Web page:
The assessment methods used during the 6-month study were as follows:
A- MyFitnessPalTM app measurements: MyFitnessPalTM app was used for tracking calorie intake. Subjects of both groups (CG and IG) set the recommended calorie intake goal as the nutrition goal of the app. The app helped the subjects assess the daily calorie intake, and account for the remaining allowed intake for the day after entering the calories for each meal (breakfast, lunch, snacks, and dinner). In addition, the app accounted for calories recorded for activity energy expenditure (see below) to further adjust remaining caloric intake. It is important to mention that no special diet was prescribed. The app was used as an educational tool to learn about food calorie content and how to replace items in the diet for foods with a lower calorie density. In addition, each participant manually entered body weight in the app from a standardized floor scale. At the end of the study, all app results were exported using a Google Chrome extension: FoodFastFit.
B- Step counter: Step counting measurements were performed using a commercial counter, StriivTM Play. The step counter app estimated energy expenditure due to activity. As mentioned before, the step counter and activity expenditure records were forwarded from StriivTM to MyFitnessPalTM, where it was integrated into the food diary.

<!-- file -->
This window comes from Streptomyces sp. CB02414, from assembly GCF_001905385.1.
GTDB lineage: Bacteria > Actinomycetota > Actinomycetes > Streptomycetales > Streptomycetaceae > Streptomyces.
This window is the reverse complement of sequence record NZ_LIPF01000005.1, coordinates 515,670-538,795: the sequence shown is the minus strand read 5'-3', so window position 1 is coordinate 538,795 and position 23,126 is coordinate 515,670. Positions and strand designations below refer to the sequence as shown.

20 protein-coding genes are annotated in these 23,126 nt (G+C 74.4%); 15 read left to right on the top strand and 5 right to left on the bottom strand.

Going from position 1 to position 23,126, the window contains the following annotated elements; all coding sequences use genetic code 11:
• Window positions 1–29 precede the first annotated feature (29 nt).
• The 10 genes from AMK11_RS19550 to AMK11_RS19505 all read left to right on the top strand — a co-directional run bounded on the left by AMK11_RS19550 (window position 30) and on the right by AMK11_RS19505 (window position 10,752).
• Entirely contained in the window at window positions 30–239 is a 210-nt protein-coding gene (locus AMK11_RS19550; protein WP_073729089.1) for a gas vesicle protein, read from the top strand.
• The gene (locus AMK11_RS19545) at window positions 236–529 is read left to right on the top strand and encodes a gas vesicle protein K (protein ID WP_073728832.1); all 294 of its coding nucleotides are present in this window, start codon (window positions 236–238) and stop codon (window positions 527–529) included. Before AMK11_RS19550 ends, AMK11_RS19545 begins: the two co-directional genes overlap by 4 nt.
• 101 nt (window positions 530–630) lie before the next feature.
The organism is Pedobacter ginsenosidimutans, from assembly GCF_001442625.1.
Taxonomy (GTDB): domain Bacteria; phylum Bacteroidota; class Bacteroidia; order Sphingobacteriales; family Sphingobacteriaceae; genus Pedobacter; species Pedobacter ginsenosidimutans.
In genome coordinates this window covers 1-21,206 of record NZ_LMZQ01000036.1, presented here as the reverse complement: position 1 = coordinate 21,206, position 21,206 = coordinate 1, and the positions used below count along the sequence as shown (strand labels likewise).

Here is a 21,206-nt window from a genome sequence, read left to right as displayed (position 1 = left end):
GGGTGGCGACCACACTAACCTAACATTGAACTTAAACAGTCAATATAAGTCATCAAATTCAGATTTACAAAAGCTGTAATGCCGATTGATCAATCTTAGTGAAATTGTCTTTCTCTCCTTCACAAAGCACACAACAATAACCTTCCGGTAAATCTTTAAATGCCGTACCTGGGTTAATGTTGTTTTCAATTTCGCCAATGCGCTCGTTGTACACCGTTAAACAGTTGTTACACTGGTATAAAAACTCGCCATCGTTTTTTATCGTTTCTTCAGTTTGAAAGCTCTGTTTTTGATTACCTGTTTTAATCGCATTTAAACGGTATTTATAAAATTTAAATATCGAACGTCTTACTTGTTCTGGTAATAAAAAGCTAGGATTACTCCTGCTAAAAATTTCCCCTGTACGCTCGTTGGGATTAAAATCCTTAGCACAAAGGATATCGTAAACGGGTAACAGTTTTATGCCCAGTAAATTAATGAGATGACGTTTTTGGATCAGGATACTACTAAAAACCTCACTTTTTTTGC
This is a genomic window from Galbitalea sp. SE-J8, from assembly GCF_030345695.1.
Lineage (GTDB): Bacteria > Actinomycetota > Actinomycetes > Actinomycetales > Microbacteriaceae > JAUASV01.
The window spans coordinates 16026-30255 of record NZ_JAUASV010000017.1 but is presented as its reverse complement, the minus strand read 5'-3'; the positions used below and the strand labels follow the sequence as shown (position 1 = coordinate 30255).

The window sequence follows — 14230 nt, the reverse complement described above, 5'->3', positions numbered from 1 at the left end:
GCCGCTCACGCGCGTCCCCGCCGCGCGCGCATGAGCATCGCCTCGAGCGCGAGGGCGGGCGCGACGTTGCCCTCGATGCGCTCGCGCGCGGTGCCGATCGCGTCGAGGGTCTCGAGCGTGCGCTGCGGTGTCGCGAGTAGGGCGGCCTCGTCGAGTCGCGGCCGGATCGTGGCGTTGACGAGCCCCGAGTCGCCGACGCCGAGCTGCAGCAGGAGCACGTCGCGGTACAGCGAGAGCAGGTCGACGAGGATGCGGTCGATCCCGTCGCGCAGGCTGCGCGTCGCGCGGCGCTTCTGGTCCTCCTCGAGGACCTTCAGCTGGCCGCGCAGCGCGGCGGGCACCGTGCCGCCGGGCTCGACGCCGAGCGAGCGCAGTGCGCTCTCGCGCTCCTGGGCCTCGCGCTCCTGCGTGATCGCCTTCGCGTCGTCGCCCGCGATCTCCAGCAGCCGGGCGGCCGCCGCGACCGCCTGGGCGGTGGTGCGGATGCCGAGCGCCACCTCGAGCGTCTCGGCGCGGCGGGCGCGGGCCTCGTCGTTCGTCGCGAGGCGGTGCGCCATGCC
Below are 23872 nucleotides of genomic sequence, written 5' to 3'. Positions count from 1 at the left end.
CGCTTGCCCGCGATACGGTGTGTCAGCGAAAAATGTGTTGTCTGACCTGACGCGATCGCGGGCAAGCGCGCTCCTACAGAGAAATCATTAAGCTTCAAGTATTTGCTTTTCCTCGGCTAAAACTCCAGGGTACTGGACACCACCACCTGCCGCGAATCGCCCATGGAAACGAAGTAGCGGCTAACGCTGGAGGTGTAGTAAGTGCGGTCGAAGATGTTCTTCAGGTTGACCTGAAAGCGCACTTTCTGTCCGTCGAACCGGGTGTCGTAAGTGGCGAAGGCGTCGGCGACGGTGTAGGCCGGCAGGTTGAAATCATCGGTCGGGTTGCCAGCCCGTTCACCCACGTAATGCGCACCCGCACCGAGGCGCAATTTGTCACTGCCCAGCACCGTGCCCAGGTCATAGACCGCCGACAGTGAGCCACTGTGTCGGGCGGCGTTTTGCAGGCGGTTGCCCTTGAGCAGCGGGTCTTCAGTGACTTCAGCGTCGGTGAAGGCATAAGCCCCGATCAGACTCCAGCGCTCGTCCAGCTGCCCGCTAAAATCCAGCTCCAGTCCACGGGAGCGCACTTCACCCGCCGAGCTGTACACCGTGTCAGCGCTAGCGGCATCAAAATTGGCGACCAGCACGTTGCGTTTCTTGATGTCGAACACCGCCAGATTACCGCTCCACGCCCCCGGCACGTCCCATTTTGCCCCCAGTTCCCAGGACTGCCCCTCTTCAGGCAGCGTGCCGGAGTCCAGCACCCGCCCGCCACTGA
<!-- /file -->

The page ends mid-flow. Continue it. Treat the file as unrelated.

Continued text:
C- REE measurements: As explained before, subjects from IG were provided with a mobile indirect calorimeter, Breezing®, which tracks metabolic rate. Therefore, REE measurements were performed by the IG subjects, using the tracker and the Breezing app under resting conditions that were identical to the conditions applied to all subjects on Day 1 and the last day of the study (see above). The app provided the calorie intake goal to the users after each measurement. All measurement, and goal/target information was exported from the app via e-mail in a CSV file format, and e-mailed to study investigators at the given measurement point in time.
Averaged data pre- and post-study were collected as mean ± standard deviation (SD) or mean ± standard error of the mean (SEM), and changes in the parameters were evaluated using paired t-tests . Statistically significant differences were assessed to compare the study effect between CG and IG, and were defined statistically significant at p ≤ 0.05.